This is a SUPER easy guide on Europium element.
In fact, the table mentioned below is the perfect information box (Which gives you every single detail about the Europium element in Periodic table.)
So if you want to know anything about Europium element, then this guide is for you.
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Europium Element (Eu) Information
|Appearance of Europium|| |
Silvery white metallic with pale yellow tint
|State of Europium at STP||Solid|
|Position of Europium in Periodic table|
Group: lanthanides, Period: 6, Block: f
|Category of Europium element|
Inner transition metals
|Atomic number of Europium, or |
Protons in Europium
|Neutrons in Europium||89|
|Electrons in Europium||63|
|Symbol of Europium||Eu|
|Atomic mass of Europium|| |
|Electrons arrangement in Europium|
Bohr model of Europium
2, 8, 18, 25, 8, 2
|Electronic configuration of Europium||[Xe] 4f7 6s2|
|Atomic radius of Europium|
233 picometers (van der Waals radius)
|1st Ionization energy of Europium||5.670 eV|
|Crystal structure of Europium|
BCC (Body centered cubic)
|Melting point of Europium||1099 K or 826 °C or 1519 °F|
|Boiling point of Europium||1802 K or 1529 °C or 2784 °F|
|Density of Europium||5.25 g/cm3|
|Main isotope of Europium||153Eu|
|Who discovered Europium and when?|
Eugene-Anatole Demarcay in 1896
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Europium in Periodic table
Europium element is in period 6 and in lanthanide group of the Periodic table. Europium is the f-block element and it belongs to inner transition metals group.
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Why is Europium in Period 6?
Let me ask you a question.
How many shells does europium have?
It’s 6. Right?
You have already seen the bohr model of europium atom in the above table.
From the Bohr model, it can be found that the number of orbits or shells in europium is 6. Hence, as europium has 6 orbits, it lies in period 6 of the Periodic table.
Why is Europium in f-block?
Before knowing this reason, first of all I want to ask you a simple question.
How can you determine the blocks-wise position of elements?
The simple answer: The elements will lie in the s, p, d or f block will completely depend upon the subshell in which the last electron will enter.
For example; the electron configuration of europium is [Xe] 6s2 4f7.
So the last electron of europium enters the f-subshell or f-orbital.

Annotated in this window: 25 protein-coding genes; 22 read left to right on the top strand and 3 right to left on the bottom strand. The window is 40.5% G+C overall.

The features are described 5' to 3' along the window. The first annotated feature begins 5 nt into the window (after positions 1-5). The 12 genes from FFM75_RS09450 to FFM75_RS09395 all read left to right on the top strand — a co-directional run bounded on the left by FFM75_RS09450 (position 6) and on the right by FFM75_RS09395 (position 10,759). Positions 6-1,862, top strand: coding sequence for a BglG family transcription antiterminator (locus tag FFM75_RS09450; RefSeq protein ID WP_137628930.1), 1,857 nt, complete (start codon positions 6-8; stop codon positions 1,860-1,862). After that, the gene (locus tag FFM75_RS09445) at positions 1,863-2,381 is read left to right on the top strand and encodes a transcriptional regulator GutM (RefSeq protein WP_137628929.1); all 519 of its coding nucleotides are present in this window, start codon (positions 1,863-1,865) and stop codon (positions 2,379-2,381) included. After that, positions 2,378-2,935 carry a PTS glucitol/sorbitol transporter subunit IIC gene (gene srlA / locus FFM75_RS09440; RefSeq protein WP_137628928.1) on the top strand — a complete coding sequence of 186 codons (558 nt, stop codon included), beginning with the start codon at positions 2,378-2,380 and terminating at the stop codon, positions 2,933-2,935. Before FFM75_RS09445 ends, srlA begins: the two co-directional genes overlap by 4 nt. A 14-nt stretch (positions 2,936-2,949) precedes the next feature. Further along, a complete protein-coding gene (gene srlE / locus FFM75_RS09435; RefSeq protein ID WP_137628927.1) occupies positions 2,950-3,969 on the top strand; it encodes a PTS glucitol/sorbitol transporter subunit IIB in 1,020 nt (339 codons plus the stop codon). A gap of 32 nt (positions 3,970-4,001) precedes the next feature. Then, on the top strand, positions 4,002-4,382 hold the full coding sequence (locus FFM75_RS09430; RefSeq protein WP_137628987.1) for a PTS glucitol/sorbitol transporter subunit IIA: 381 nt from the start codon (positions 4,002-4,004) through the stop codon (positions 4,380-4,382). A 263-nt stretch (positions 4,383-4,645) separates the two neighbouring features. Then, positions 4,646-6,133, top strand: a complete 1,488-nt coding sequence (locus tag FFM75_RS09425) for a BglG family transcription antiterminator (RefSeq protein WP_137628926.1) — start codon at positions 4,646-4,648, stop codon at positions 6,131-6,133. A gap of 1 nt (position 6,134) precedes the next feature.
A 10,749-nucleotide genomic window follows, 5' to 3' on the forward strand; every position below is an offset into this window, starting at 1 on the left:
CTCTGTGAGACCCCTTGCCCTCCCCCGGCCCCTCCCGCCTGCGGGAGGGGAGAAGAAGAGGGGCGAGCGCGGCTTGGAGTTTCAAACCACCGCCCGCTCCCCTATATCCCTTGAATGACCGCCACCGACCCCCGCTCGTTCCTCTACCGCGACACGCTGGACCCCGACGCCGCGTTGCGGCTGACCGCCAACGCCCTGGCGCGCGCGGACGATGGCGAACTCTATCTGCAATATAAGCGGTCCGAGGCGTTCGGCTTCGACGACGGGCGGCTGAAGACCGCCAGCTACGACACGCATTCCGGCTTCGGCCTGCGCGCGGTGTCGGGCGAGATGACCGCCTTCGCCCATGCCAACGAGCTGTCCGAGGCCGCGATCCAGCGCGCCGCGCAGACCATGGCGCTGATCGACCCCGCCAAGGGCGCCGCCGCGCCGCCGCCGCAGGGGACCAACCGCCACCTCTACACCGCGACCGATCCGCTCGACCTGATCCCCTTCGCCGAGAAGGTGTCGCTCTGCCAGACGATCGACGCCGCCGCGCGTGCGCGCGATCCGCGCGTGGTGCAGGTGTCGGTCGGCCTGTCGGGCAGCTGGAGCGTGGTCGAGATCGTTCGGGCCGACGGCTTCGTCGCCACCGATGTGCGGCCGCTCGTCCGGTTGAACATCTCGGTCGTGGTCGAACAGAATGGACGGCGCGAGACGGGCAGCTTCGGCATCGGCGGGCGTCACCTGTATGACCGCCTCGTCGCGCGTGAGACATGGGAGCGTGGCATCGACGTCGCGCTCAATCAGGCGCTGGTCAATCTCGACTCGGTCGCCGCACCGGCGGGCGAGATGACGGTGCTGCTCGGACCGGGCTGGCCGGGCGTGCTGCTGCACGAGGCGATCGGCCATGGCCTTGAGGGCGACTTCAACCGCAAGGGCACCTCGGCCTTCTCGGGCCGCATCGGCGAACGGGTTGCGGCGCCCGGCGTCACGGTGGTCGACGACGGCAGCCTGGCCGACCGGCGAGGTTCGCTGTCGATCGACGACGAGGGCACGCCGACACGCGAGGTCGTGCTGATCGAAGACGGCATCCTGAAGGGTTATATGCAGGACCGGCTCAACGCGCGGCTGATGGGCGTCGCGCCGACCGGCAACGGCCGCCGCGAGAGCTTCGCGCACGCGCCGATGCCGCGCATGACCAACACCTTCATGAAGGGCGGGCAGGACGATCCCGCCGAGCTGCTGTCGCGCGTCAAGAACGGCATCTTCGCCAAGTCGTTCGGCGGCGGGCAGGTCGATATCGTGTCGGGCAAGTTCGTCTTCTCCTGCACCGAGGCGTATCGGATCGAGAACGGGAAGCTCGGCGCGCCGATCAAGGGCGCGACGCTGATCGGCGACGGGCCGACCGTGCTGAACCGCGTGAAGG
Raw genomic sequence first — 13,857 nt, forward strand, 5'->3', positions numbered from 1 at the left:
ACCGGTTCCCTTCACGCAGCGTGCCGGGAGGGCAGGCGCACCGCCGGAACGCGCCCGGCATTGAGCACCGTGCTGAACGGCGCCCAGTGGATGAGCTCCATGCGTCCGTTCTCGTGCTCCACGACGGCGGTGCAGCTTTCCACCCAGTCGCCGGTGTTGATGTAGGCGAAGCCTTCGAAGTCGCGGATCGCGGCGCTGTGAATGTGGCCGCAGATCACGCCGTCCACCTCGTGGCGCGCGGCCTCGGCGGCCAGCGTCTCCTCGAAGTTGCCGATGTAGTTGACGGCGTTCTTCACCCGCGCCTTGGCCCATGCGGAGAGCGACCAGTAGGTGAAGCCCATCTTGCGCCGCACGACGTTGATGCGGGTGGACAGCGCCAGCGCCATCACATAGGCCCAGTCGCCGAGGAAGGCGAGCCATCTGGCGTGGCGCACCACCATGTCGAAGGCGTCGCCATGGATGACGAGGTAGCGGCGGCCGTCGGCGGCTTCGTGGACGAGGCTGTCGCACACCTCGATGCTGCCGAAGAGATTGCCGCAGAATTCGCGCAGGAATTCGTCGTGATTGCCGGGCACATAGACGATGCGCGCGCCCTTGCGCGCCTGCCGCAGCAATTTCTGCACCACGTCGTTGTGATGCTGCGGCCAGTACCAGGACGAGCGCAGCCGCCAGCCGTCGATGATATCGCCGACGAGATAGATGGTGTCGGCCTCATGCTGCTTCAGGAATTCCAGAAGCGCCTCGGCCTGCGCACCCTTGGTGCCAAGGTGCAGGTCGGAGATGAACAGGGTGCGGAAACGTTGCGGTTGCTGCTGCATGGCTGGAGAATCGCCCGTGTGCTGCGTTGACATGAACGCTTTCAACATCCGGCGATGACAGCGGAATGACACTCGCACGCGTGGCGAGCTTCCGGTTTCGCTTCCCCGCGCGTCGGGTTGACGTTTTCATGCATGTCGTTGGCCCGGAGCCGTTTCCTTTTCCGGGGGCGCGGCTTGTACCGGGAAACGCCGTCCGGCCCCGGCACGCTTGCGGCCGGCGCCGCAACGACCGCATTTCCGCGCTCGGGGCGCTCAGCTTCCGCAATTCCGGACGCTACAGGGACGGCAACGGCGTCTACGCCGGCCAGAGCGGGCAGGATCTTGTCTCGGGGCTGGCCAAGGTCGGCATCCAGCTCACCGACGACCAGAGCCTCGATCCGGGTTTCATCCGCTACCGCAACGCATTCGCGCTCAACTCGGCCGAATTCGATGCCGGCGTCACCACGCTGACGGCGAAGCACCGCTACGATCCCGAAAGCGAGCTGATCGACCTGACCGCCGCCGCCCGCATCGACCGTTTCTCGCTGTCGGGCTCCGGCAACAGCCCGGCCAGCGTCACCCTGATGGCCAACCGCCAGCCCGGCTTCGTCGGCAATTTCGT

Hence, europium is the f-block element.
5 Interesting facts about Europium
Interesting facts about europium element are mentioned below.
- The name europium came from the continent “Europe”.
- Europium was discovered by Eugene-Anatole Demarcay in 1896.
- Bastnasite and monazite are the ores present in the earth’s crust, from which europium is mostly obtained.
- The proportion of europium present in the earth’s crust is approximately 1.8 parts per million by weight.
- Out of all the rare earth metals present on the periodic table, europium is the most reactive.
Properties of Europium
The physical and chemical properties of europium element are mentioned below.
Physical properties of Europium
Physical properties of europium are mentioned below.
- Europium is a soft and ductile metal having a silvery white appearance with a pale yellow tint.
- The melting point and boiling point of europium element are 826 °C and 1529 °C respectively.
- The atomic mass of europium is 151.96 u and its density is 5.25 g/cm3.
- Europium has a BCC (Body centered cubic) crystal structure.
- Europium has many isotopes, but out of those isotopes the most abundant isotope is 153Eu (having approximately 52% abundance).
Chemical properties of Europium
Chemical properties of europium are mentioned below.
- Europium is a chemically reactive metal and hence it is always present in a compound form in the earth’s crust.
- Like most of the other rare earth metals, the europium element also ignites at the temperature above 150 °C.
- When europium is kept open in the air, it reacts with the oxygen of the air and gets oxidized.
- The reaction of Europium with water is also quick and vigorous. Europium reacts with water to form europium oxide and it liberates hydrogen gas during this reaction.
- The electronic configuration of europium is [Xe] 6s2 4f7, which indicates that the last electron enters the f-orbital. Hence europium is a f-block element.
Uses of Europium
Uses of europium are mentioned below.
- The europium oxide which contains europium is used in screens of TV as well as computers.
- The isotopes of europium are also used in nuclear power plants as a neutron absorber.
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